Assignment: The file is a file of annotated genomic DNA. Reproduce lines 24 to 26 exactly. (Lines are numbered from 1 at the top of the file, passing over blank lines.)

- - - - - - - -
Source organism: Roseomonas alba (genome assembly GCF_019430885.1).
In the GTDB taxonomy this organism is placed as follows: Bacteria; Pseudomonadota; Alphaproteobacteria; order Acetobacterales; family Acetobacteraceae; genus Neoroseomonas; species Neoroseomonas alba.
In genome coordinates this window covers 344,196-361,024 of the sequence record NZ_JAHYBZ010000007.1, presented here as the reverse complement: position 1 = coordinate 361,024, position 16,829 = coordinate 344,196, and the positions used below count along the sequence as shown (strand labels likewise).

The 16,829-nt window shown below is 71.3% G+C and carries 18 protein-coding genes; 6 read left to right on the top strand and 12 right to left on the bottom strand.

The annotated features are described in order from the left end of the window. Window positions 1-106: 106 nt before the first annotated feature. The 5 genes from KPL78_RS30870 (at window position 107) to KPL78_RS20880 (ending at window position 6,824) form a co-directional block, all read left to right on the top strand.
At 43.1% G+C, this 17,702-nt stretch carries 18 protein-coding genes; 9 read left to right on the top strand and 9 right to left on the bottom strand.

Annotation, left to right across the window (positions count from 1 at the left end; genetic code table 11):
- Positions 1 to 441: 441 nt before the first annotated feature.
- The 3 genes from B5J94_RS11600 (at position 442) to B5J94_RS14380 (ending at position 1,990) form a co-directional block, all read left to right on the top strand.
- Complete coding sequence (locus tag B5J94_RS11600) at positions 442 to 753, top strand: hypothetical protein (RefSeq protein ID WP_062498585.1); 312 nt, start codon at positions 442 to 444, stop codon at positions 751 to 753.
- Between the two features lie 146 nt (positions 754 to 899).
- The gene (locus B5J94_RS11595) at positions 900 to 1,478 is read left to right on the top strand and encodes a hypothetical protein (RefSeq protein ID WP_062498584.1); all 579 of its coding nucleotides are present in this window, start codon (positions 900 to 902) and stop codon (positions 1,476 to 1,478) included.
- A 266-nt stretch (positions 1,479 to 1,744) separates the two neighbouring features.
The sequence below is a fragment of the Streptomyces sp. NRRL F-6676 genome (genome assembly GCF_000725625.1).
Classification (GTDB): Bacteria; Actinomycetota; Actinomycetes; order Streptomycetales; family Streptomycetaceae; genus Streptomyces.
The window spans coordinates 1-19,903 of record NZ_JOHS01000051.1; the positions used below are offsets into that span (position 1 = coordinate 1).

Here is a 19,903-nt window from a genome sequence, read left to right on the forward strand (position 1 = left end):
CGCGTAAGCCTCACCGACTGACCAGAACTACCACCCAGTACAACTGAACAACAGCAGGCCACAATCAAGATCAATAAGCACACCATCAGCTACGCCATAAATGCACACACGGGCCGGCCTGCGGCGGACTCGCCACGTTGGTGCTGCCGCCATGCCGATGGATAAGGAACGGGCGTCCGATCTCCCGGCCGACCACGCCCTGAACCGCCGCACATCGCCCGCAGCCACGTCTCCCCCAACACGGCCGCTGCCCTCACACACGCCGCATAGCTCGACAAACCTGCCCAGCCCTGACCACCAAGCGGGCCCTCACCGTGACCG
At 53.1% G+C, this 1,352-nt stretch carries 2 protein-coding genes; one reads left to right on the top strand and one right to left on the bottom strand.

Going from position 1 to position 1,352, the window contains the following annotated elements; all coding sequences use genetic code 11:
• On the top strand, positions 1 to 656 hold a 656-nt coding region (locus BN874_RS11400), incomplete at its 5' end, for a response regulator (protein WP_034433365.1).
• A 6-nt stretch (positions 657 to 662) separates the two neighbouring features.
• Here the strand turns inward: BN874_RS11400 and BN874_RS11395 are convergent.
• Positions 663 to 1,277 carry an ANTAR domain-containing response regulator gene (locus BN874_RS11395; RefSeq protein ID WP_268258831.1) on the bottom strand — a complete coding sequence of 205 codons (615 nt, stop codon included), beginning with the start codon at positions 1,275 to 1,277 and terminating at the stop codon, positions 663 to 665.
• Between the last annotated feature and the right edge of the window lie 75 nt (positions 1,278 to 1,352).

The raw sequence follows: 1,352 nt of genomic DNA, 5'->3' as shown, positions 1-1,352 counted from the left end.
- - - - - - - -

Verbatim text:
• Positions 663 to 1,277 carry an ANTAR domain-containing response regulator gene (locus BN874_RS11395; RefSeq protein ID WP_268258831.1) on the bottom strand — a complete coding sequence of 205 codons (615 nt, stop codon included), beginning with the start codon at positions 1,275 to 1,277 and terminating at the stop codon, positions 663 to 665.
• Between the last annotated feature and the right edge of the window lie 75 nt (positions 1,278 to 1,352).

The raw sequence follows: 1,352 nt of genomic DNA, 5'->3' as shown, positions 1-1,352 counted from the left end.